How to Measure the Cost of Capital

The application of internationally used theoretical models by emerging countries is like "precision measuring with a ruler, drawing with a pencil and cutting with an axe."

Monday, December 12, 2011

"According to various surveys on international financial policies and practices, the most commonly used to estimate the cost of shareholders’ resources is the Capital Asset Pricing Model , known as CAPM for short."

The CAPM is a model used to calculate the price of an asset or a portfolio of investments. For individual assets, it uses the security market line (SML) (which represents the expected return of all assets in a market as a function of undiversifiable risk) and its relation to the expected return and systematic risk (beta), to show how the market should estimate the price of a single asset, relative to the class to which it belongs. (Wikipedia)

An article by Luis Sanz in Elfinancierocr.com, shows how this model, despite the problems that occur frequently in emerging countries in providing the necessary information, can be used successfully by making the necessary adjustments.



More on this topic

Negative Outlook Confirmed for Costa Rica

November 2019

Fitch Ratings kept in B+ with a negative outlook, the sovereign debt rating, arguing that "the weaknesses in public finances are reflected and the political stagnation has prevented the timely approval of reforms that address these problems."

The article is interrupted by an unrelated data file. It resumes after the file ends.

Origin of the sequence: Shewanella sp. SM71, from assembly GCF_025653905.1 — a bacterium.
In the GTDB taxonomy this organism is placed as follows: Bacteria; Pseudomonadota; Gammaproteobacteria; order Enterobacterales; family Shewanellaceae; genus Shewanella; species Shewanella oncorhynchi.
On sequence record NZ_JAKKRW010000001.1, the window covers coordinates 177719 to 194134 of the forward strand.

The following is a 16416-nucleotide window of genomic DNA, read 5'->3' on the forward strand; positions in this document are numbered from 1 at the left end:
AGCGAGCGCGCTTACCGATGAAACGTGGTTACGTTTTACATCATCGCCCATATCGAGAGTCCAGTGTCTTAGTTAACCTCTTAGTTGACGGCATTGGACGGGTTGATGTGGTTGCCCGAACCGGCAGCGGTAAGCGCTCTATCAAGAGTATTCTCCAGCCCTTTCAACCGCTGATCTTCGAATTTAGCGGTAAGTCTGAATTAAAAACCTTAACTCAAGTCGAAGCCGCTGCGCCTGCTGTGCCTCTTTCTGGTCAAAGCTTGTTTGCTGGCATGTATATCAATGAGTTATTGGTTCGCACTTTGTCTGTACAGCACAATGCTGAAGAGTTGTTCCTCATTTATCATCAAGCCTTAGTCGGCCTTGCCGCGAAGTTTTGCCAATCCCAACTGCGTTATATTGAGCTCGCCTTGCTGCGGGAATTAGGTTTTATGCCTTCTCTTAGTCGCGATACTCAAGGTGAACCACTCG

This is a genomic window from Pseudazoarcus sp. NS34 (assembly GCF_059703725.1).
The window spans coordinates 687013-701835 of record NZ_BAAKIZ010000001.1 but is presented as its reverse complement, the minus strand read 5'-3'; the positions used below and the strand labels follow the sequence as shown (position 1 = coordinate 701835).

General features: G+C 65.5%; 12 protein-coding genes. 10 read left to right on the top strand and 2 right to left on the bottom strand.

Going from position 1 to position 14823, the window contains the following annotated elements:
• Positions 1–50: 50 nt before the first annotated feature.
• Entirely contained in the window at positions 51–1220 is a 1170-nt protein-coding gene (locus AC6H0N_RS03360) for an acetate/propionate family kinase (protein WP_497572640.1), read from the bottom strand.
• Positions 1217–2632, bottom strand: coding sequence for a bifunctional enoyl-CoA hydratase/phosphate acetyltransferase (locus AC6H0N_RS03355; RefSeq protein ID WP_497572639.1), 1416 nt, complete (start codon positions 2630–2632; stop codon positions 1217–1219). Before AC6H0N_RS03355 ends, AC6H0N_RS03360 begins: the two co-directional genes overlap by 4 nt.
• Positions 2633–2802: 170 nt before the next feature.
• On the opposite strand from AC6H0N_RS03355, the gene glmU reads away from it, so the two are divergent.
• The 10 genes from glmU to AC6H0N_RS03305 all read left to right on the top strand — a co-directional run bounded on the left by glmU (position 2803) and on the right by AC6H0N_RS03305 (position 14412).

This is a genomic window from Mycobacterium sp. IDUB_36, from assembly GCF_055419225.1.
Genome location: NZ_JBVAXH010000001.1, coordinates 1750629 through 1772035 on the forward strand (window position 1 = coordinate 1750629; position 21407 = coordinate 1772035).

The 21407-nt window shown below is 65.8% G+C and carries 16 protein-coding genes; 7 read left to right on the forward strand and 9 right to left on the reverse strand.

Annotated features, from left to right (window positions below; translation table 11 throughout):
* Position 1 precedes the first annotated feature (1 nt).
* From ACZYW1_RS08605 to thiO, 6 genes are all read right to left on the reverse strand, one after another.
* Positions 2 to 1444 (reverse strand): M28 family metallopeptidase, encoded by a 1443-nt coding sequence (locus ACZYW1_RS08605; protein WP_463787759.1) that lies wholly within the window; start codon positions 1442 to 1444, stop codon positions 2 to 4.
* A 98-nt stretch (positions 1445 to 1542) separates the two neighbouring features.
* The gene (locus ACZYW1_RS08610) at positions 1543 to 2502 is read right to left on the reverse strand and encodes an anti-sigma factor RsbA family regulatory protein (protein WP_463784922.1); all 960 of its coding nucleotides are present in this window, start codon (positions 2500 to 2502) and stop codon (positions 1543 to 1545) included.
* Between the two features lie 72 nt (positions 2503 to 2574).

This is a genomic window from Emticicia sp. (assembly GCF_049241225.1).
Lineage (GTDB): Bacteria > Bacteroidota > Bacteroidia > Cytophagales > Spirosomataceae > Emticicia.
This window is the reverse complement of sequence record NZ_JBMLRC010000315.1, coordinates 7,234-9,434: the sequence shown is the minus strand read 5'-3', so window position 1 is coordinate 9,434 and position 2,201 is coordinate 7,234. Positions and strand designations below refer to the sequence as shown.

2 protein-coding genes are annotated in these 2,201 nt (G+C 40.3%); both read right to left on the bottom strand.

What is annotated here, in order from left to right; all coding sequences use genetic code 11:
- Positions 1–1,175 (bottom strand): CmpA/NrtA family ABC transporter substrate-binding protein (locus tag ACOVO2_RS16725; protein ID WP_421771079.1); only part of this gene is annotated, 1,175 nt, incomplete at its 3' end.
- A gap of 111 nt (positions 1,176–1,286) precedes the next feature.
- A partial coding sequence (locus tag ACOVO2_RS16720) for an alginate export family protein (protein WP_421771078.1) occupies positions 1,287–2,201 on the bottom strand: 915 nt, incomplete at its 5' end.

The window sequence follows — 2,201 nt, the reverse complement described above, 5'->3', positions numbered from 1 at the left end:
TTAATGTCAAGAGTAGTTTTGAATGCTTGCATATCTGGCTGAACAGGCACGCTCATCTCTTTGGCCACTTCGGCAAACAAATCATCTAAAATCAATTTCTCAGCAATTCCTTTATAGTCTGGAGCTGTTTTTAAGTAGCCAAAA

The new fiscal rule has not been approved, and the Congressional authorization requirement for foreign loans periodically restricts Costa Rica's financial flexibility, is another of the risk qualifier's arguments.

Risk Perception and High Financial Cost

January 2019

The governments of Costa Rica and Nicaragua will face greater challenges in obtaining financing in external markets, because of the lowering of their risk ratings by international agencies.

Arguing that Costa Rica reflects consistently large fiscal deficits, short-term financing needs because of a strong repayment schedule and budget financing constraints, Fitch Ratings reported on January 15 that the country's long-term foreign currency issuer default rating was downgraded from BB to B+.

Panama As Seen by the IMF in March 2017

March 2017

It is expected that economic growth will increase slightly to 5.1% in 2017, and about 5.5% in the medium term, supported by the expanded Canal and developing investment projects.

From a press release issued by the IMF:

Panama’s economy is expected to remain among the most dynamic in the region.

IMF: Time is running out for Costa Rica

March 2016

The institution is once again emphasizing more efficient public spending and making cuts before a fiscal adjustment comes into force, in a form that is "draconian and with emergency measures".

Making cuts and improving efficiency in public spending is once again the main recommendation of the International Monetary Fund.

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